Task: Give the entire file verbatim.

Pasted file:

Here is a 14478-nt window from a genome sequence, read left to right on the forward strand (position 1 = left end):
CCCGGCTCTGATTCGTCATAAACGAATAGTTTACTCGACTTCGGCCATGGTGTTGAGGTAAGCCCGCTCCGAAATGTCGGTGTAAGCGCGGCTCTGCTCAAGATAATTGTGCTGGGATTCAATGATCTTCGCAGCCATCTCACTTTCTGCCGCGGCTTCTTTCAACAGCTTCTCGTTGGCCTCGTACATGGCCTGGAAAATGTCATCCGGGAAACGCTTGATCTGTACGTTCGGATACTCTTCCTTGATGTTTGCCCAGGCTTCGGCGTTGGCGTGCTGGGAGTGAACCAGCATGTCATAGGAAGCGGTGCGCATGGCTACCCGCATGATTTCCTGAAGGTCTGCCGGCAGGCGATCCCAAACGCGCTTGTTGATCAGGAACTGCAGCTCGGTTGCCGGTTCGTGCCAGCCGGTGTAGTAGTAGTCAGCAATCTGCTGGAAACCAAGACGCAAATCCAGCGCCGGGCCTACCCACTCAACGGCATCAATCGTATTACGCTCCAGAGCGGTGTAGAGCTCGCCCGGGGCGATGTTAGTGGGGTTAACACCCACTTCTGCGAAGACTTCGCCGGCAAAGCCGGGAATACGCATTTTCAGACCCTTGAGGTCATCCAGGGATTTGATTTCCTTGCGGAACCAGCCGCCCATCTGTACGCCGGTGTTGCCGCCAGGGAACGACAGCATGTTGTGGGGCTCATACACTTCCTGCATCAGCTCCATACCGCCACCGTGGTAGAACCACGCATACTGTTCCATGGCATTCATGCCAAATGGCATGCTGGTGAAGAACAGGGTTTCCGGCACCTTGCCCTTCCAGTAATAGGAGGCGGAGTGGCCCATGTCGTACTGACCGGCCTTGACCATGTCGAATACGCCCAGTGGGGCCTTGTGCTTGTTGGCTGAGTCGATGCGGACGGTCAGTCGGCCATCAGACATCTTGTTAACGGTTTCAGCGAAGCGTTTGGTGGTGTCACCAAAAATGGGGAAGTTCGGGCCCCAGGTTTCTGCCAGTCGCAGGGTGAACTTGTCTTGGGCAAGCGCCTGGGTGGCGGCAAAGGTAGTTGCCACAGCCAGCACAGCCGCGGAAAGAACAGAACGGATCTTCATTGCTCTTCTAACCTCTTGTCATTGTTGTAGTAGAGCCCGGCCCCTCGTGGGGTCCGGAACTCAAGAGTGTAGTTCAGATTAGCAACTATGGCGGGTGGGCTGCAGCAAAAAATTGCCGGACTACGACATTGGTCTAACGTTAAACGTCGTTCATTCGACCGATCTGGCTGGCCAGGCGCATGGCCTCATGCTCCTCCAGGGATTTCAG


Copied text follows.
Here is a 14478-nt window from a genome sequence, read left to right on the forward strand (position 1 = left end):
CCCGGCTCTGATTCGTCATAAACGAATAGTTTACTCGACTTCGGCCATGGTGTTGAGGTAAGCCCGCTCCGAAATGTCGGTGTAAGCGCGGCTCTGCTCAAGATAATTGTGCTGGGATTCAATGATCTTCGCAGCCATCTCACTTTCTGCCGCGGCTTCTTTCAACAGCTTCTCGTTGGCCTCGTACATGGCCTGGAAAATGTCATCCGGGAAACGCTTGATCTGTACGTTCGGATACTCTTCCTTGATGTTTGCCCAGGCTTCGGCGTTGGCGTGCTGGGAGTGAACCAGCATGTCATAGGAAGCGGTGCGCATGGCTACCCGCATGATTTCCTGAAGGTCTGCCGGCAGGCGATCCCAAACGCGCTTGTTGATCAGGAACTGCAGCTCGGTTGCCGGTTCGTGCCAGCCGGTGTAGTAGTAGTCAGCAATCTGCTGGAAACCAAGACGCAAATCCAGCGCCGGGCCTACCCACTCAACGGCATCAATCGTATTACGCTCCAGAGCGGTGTAGAGCTCGCCCGGGGCGATGTTAGTGGGGTTAACACCCACTTCTGCGAAGACTTCGCCGGCAAAGCCGGGAATACGCATTTTCAGACCCTTGAGGTCATCCAGGGATTTGATTTCCTTGCGGAACCAGCCGCCCATCTGTACGCCGGTGTTGCCGCCAGGGAACGACAGCATGTTGTGGGGCTCATACACTTCCTGCATCAGCTCCATACCGCCACCGTGGTAGAACCACGCATACTGTTCCATGGCATTCATGCCAAATGGCATGCTGGTGAAGAACAGGGTTTCCGGCACCTTGCCCTTCCAGTAATAGGAGGCGGAGTGGCCCATGTCGTACTGACCGGCCTTGACCATGTCGAATACGCCCAGTGGGGCCTTGTGCTTGTTGGCTGAGTCGATGCGGACGGTCAGTCGGCCATCAGACATCTTGTTAACGGTTTCAGCGAAGCGTTTGGTGGTGTCACCAAAAATGGGGAAGTTCGGGCCCCAGGTTTCTGCCAGTCGCAGGGTGAACTTGTCTTGGGCAAGCGCCTGGGTGGCGGCAAAGGTAGTTGCCACAGCCAGCACAGCCGCGGAAAGAACAGAACGGATCTTCATTGCTCTTCTAACCTCTTGTCATTGTTGTAGTAGAGCCCGGCCCCTCGTGGGGTCCGGAACTCAAGAGTGTAGTTCAGATTAGCAACTATGGCGGGTGGGCTGCAGCAAAAAATTGCCGGACTACGACATTGGTCTAACGTTAAACGTCGTTCATTCGACCGATCTGGCTGGCCAGGCGCATGGCCTCATGCTCCTCCAGGGATTTCAG